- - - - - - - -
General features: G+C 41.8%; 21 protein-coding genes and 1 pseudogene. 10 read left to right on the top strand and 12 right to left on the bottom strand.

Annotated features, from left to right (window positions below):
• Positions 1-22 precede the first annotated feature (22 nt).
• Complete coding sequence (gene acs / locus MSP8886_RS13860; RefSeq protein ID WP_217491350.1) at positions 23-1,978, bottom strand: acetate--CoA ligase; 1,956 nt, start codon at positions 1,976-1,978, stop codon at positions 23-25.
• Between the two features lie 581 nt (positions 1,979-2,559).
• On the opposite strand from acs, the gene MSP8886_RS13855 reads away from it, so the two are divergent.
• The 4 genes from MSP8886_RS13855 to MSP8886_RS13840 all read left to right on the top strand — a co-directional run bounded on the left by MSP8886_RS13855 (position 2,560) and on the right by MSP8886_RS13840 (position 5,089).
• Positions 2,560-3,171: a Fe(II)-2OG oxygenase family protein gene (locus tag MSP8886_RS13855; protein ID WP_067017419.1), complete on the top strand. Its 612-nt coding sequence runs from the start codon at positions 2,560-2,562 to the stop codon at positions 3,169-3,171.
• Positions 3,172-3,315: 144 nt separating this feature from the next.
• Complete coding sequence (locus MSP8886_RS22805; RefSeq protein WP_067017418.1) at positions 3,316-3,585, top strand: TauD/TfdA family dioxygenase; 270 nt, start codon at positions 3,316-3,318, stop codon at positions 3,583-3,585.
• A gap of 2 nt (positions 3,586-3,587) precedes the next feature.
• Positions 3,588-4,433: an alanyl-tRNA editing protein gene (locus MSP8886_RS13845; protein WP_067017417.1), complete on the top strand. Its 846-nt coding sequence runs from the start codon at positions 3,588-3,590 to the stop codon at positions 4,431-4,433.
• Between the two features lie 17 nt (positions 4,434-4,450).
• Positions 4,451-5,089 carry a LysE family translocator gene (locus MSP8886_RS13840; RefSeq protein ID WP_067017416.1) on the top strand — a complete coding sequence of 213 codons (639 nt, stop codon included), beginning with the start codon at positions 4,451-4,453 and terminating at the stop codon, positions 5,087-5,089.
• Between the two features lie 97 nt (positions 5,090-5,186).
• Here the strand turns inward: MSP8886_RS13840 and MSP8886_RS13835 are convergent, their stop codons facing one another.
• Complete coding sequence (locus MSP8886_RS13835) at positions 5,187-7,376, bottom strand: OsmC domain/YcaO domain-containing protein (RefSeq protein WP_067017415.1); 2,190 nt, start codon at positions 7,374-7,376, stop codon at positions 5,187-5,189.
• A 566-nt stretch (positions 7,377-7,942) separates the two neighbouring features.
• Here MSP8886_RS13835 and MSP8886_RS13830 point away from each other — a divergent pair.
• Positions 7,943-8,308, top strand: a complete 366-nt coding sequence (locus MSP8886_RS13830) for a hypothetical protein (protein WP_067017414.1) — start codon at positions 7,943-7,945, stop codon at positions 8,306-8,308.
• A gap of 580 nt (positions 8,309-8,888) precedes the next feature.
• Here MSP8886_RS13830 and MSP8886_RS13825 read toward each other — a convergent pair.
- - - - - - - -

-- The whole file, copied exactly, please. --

General features: G+C 41.8%; 21 protein-coding genes and 1 pseudogene. 10 read left to right on the top strand and 12 right to left on the bottom strand.

Annotated features, from left to right (window positions below):
• Positions 1-22 precede the first annotated feature (22 nt).
• Complete coding sequence (gene acs / locus MSP8886_RS13860; RefSeq protein ID WP_217491350.1) at positions 23-1,978, bottom strand: acetate--CoA ligase; 1,956 nt, start codon at positions 1,976-1,978, stop codon at positions 23-25.
• Between the two features lie 581 nt (positions 1,979-2,559).
• On the opposite strand from acs, the gene MSP8886_RS13855 reads away from it, so the two are divergent.
• The 4 genes from MSP8886_RS13855 to MSP8886_RS13840 all read left to right on the top strand — a co-directional run bounded on the left by MSP8886_RS13855 (position 2,560) and on the right by MSP8886_RS13840 (position 5,089).
• Positions 2,560-3,171: a Fe(II)-2OG oxygenase family protein gene (locus tag MSP8886_RS13855; protein ID WP_067017419.1), complete on the top strand. Its 612-nt coding sequence runs from the start codon at positions 2,560-2,562 to the stop codon at positions 3,169-3,171.
• Positions 3,172-3,315: 144 nt separating this feature from the next.
• Complete coding sequence (locus MSP8886_RS22805; RefSeq protein WP_067017418.1) at positions 3,316-3,585, top strand: TauD/TfdA family dioxygenase; 270 nt, start codon at positions 3,316-3,318, stop codon at positions 3,583-3,585.
• A gap of 2 nt (positions 3,586-3,587) precedes the next feature.
• Positions 3,588-4,433: an alanyl-tRNA editing protein gene (locus MSP8886_RS13845; protein WP_067017417.1), complete on the top strand. Its 846-nt coding sequence runs from the start codon at positions 3,588-3,590 to the stop codon at positions 4,431-4,433.
• Between the two features lie 17 nt (positions 4,434-4,450).
• Positions 4,451-5,089 carry a LysE family translocator gene (locus MSP8886_RS13840; RefSeq protein ID WP_067017416.1) on the top strand — a complete coding sequence of 213 codons (639 nt, stop codon included), beginning with the start codon at positions 4,451-4,453 and terminating at the stop codon, positions 5,087-5,089.
• Between the two features lie 97 nt (positions 5,090-5,186).
• Here the strand turns inward: MSP8886_RS13840 and MSP8886_RS13835 are convergent, their stop codons facing one another.
• Complete coding sequence (locus MSP8886_RS13835) at positions 5,187-7,376, bottom strand: OsmC domain/YcaO domain-containing protein (RefSeq protein WP_067017415.1); 2,190 nt, start codon at positions 7,374-7,376, stop codon at positions 5,187-5,189.
• A 566-nt stretch (positions 7,377-7,942) separates the two neighbouring features.
• Here MSP8886_RS13835 and MSP8886_RS13830 point away from each other — a divergent pair.
• Positions 7,943-8,308, top strand: a complete 366-nt coding sequence (locus MSP8886_RS13830) for a hypothetical protein (protein WP_067017414.1) — start codon at positions 7,943-7,945, stop codon at positions 8,306-8,308.
• A gap of 580 nt (positions 8,309-8,888) precedes the next feature.
• Here MSP8886_RS13830 and MSP8886_RS13825 read toward each other — a convergent pair.